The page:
Two men gaze out over the city, framed by a bright gray sky. Their matching maroon jackets and dark gray pants suggest civil service; their old-timey goggles, aviation. Who are they? What are they doing on this rooftop? They are Rocketmen, modern leftovers from a long-forgotten public jobs program, protectors of an oblivious American public—and stars of an eponymous new web series by Seattle animator and filmmaker Webster Crowell.
Like many great stories, this one started with a dare.
“I had this prop rocket left from a project, and someone dared me to wear it in public,” Crowell says. The public’s response to a grown man wearing a rocket piqued Crowell’s curiosity: He was taken seriously. That initial joke grew into performance art among friends.
“We had a dozen people in uniforms, we all had business cards and said we worked for the city, and people would get out of our way!” he says. “I had a hard time because I’m not much of a liar.” This “weird little mind game,” as Crowell describes it, went on for about a year and a half. The troupe assembled around the city intermittently, and made official appearances at the Henry Art Gallery and 826 Seattle.
Crowell, a longtime filmmaker and the first recipient of The Stranger’s Genius Award for Film in 2003, was looking for a story to tell—and he found it while listening to the radio. As an argument about employment opportunities unfolded on air, Crowell realized he was sitting on an idea that matched the mood of a recession-weary country: a fictional jobs program.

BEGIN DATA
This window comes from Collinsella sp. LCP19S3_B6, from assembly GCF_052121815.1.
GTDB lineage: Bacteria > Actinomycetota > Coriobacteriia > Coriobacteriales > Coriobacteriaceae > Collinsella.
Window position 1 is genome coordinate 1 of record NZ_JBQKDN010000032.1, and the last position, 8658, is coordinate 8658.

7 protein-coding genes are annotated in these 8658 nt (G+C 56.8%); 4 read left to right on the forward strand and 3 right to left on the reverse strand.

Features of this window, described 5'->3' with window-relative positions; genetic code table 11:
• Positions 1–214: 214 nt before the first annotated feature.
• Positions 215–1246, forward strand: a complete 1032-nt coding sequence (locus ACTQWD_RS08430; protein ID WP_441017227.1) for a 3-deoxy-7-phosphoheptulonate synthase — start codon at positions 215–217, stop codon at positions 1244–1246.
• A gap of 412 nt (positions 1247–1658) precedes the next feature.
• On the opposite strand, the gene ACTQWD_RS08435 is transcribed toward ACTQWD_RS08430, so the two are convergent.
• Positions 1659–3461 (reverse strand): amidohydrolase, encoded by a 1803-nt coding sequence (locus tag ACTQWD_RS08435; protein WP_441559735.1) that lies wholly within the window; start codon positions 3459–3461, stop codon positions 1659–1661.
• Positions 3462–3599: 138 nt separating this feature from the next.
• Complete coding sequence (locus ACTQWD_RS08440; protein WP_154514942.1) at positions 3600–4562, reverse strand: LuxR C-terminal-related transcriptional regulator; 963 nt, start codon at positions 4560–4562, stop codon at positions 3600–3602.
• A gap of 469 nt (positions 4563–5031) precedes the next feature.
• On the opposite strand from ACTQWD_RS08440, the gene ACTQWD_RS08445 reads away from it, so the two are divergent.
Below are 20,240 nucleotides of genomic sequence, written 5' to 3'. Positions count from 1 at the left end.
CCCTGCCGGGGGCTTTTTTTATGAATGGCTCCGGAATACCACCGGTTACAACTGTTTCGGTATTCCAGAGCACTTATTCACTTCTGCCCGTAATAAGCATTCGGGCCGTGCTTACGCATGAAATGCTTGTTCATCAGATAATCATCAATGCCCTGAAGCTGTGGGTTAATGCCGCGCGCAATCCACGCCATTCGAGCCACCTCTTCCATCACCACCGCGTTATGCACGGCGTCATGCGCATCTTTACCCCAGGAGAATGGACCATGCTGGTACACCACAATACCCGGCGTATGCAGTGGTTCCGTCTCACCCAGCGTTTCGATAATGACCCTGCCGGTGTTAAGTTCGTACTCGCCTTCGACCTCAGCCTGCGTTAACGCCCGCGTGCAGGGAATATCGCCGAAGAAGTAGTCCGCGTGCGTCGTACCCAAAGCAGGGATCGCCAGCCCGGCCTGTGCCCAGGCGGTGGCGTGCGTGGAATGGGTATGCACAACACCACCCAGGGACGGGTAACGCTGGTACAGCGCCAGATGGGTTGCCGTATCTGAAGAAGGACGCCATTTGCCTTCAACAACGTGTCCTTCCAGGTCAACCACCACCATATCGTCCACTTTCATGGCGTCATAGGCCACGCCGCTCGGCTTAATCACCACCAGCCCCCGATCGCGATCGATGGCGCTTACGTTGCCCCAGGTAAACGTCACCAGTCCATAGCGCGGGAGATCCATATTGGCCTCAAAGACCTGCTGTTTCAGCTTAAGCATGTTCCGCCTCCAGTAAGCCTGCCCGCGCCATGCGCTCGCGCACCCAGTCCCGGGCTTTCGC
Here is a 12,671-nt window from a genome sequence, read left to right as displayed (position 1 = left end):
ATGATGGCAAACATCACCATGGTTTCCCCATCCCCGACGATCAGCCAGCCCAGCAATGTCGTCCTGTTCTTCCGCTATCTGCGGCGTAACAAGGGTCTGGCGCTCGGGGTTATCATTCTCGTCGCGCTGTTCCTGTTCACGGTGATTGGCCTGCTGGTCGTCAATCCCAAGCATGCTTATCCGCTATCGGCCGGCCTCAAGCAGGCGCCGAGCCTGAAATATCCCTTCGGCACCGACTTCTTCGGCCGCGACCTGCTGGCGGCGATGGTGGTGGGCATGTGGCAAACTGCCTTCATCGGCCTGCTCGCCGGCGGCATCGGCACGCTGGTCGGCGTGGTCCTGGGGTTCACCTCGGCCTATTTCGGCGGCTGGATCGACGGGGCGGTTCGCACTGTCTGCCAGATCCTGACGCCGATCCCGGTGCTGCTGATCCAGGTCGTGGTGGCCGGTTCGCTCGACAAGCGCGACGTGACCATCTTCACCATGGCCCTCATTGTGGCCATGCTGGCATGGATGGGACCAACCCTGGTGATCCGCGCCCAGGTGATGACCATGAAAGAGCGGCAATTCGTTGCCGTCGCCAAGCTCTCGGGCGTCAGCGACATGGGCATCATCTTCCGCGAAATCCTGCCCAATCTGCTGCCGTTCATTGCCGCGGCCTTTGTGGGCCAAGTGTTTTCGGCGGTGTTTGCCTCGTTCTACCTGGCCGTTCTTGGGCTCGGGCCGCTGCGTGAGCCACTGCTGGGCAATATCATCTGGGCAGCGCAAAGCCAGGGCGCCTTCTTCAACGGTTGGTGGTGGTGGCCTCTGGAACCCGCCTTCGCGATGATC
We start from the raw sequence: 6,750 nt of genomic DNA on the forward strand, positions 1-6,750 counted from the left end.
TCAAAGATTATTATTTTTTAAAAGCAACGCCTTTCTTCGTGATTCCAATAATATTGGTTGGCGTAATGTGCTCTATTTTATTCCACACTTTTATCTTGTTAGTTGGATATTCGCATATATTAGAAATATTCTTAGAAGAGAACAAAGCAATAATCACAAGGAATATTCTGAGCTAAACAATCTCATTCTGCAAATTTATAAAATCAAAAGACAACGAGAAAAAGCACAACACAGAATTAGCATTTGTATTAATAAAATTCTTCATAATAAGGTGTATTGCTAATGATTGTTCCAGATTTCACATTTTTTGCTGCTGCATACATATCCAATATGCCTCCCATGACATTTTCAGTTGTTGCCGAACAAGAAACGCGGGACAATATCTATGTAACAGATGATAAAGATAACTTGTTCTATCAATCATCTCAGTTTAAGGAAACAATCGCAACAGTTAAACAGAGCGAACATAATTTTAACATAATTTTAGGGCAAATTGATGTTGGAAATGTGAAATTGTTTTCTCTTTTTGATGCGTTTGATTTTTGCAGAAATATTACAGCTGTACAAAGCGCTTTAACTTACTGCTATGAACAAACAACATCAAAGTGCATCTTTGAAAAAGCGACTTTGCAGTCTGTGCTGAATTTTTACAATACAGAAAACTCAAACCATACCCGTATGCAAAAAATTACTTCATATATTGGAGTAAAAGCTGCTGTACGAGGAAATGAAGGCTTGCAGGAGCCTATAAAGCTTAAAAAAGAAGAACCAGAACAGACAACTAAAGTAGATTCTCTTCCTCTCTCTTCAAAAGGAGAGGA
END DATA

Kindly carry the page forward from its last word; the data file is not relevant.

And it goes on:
So Crowell started writing a “deranged serial adventure” about the blue-collar workers in the Department of Municipal Rocketry, a WPA program created to “combat the threats of tomorrow”—Russians, giant robots, etc. Those threats never materialized, and now the forgotten Rocketmen, whose wages haven’t increased since 1943, sit on rooftops, waiting for the phone to ring.
Script in hand, Crowell called the Seattle actors he’d envisioned as Rocketmen while writing: Basil Harris, Conner Marx, Christopher Dietz, Ray Tagavilla, Ian Fraser, Evan Mosher and Ben Laurance. Everyone said yes.
Rocketmen combines live action with stop-motion animation and gets increasingly bizarre throughout seven planned episodes. When an actual emergency arises, things go very badly for a newbie Rocketman, and his compatriots must stay ahead of the Federal Aviation Administration while fighting to clear their name. A sub-narrative ramps up the weirdness throughout the series. The more the Rocketmen fly, the more their propulsive hydrogen affects their brains, so the series becomes ever more surreal and animated
The first episode of Rocketmen is complete, and a successful Kickstarter campaign recently ensured production of the next three. With additional support from 4Culture and Washington Filmworks, these underappreciated public servants will be in flight and in business for the foreseeable future. Giant robots, beware.